Nearly 100% of patients with THES have intractable diarrhea that persists despite enteral rest [1,8,9]. In a review of 15 patients with THES, the onset of diarrhea began at a median age of 24 days with a range of 0-335 days. Stools are watery with a 25% incidence of hematochezia. There is normal intestinal mucosa in 25%, mild villous atrophy in 50% and subtotal villous atrophy in 25% of patients [9]. Diarrhea continues throughout life and is managed with supplemental parenteral nutrition [8]. The probability of totally weaning off parenteral nutrition is 0%, 10% and 40% at 1, 5 and 10 years respectively [9]. In addition to congenital diarrhea, the majority of infants with THES have facial dysmorphism, wooly hair from trichorrhexis nodosa, intra-uterine growth restriction, and abnormalities of the immune system. The most common facial features include a wide forehead, broad nasal root, hypertelorism and a course facial appearance [5]. Although “hepato” is a component of the name, only 50% of patients with THES have liver anomalies which include elevated liver enzymes, cirrhosis and hemochromatosis [10]. Hepatic involvement is inconsistent even among siblings with the same mutation. TTC37 is widely expressed in vascular tissues, lymph node, pituitary, lung, and intestine but is not expressed in the liver [3]. However, the hepatic manifestation of THES may begin before the onset of diarrhea, so are not entirely due to the detrimental effects of parenteral nutrition [5]. Skin abnormalities such xerosis, café-au-lait spots and angioma are also present in about half of the patients [9]. Congenital heart defects and platelet abnormalities are occasionally reported. Mild intellectual disabilities are present in 50% of patients which may be inherent to THES or a consequence of prolonged nutritional deficiency and postanal growth failure. Magnetic resonance imaging of the brain is usually normal [2].

It is unknown how mutations in TTC37 with the consequent alteration in processing and degradation of RNA precisely lead to all the manifestations of THES. There are no specific diagnostic features of THES on histologic examination of intestinal biopsy specimens. The morphology of the brush border is usually normal; however, immunohistochemical studies demonstrate that the enzymes and transporter proteins typically associated with the apical brush border are aberrantly located within enterocytes [5,11]. This would indicate a generalized defect in transport of intracellular proteins. A review of all reported mutations in TTC37 and SKIV2L which included 96 patients from 18 different families was published in 2018. Only two recurrent mutation have been identified in independent families. There is minimal correlation between the genotype and phenotype, mostly likely due to the broad spectrum of mutations [1,12]. This case introduces a novel mutation that when expressed with another rare mutation of TTC37 results in a severe phenotype associated with total bowel necrosis, fulminant sepsis and early death.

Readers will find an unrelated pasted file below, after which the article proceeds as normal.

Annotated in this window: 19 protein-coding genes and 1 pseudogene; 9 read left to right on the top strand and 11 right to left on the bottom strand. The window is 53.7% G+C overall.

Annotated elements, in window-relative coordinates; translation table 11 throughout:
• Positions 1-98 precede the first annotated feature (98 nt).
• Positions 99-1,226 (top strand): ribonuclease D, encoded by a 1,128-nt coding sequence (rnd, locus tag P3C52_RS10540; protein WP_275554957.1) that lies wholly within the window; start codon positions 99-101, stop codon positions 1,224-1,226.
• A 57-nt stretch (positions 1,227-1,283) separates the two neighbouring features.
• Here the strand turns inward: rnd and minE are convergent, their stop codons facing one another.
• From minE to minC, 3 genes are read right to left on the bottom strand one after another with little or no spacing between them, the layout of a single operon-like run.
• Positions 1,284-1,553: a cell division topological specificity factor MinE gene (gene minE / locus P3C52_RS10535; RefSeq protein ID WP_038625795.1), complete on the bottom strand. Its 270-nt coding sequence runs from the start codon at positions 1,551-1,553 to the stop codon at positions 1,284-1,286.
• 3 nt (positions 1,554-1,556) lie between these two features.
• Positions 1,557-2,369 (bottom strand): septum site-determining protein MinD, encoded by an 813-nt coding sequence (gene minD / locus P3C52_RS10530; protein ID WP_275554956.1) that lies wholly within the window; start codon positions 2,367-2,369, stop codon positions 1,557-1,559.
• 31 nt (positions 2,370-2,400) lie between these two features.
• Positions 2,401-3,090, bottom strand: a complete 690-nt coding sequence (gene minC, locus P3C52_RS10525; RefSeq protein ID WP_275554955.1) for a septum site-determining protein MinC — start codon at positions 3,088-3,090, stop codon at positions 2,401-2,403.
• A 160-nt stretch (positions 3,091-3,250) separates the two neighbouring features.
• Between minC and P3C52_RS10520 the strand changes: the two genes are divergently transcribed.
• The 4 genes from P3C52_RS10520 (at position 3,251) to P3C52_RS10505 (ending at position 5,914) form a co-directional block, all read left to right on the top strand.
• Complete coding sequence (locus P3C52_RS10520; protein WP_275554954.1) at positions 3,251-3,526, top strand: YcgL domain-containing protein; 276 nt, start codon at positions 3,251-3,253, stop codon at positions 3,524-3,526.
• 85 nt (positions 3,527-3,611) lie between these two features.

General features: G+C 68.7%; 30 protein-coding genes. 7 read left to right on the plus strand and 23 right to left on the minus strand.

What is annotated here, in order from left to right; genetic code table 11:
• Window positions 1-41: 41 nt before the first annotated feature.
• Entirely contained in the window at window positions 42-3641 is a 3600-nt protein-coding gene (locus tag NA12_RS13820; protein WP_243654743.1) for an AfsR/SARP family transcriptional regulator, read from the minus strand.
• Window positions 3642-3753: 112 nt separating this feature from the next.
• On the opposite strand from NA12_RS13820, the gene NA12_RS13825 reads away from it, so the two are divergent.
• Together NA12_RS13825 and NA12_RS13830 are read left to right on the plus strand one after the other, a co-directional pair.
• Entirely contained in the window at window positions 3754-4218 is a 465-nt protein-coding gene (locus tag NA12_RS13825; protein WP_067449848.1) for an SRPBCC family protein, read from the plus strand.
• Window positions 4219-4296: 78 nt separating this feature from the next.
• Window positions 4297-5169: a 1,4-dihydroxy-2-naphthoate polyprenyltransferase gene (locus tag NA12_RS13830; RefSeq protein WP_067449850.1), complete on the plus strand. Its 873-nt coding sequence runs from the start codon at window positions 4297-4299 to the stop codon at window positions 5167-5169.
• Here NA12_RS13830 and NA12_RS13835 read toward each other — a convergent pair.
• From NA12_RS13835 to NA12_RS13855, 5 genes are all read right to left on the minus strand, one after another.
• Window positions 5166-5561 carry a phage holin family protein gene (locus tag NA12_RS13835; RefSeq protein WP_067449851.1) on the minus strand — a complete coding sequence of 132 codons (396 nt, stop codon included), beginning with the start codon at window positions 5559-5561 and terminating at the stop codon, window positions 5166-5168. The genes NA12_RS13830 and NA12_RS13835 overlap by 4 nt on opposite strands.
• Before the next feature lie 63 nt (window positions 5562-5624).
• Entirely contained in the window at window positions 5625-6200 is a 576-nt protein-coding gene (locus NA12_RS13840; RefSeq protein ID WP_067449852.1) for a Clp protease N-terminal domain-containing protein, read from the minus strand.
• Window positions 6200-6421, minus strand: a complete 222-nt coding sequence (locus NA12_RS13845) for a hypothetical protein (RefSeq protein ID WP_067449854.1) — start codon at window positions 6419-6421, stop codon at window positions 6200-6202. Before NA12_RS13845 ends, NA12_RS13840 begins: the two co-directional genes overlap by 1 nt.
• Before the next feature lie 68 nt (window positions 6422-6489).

Case presentation

A 7-day old African American female presented to the emergency room with a one-day history of diarrhea and weight loss. She was born at 39 weeks’ gestation by a scheduled cesarean delivery. There was no history of consanguinity or complications with the pregnancy. The infant has two full siblings who have no chronic medical conditions. Prenatal laboratory screens were negative other than group B streptococcus unknown. Because the amniotic membranes were artificially ruptured at the time of delivery, no prophylactic antibiotics were administered. The Apgar scores were 8 and 9 at 1 and 5 minutes of age respectfully. The infant’s birth weight was 3.38 kg (50%) and length was 51.5 cm (80%). She had an uncomplicated postnatal course and was discharge from the hospital at two days of age. Her initial visit to the pediatrician was at five days of age at which time she was 2% below her birth weight and was orally feeding 1.5-2 ounces of formula every two hours. Shortly after the initial pediatric visit, the infant developed tan watery stools necessitating approximately 20 diaper changes within 24 hours. She was seen by her pediatrician the following day and by that time had lost 12% of her birth weight and had a hemoccult positive stool. No household contacts had diarrhea but both the infant’s siblings had upper respiratory infections. There was a positive family history for milk protein allergy in the infant’s cousin and one of her siblings. The pediatrician instructed the family to bring the infant to the emergency room for rehydration.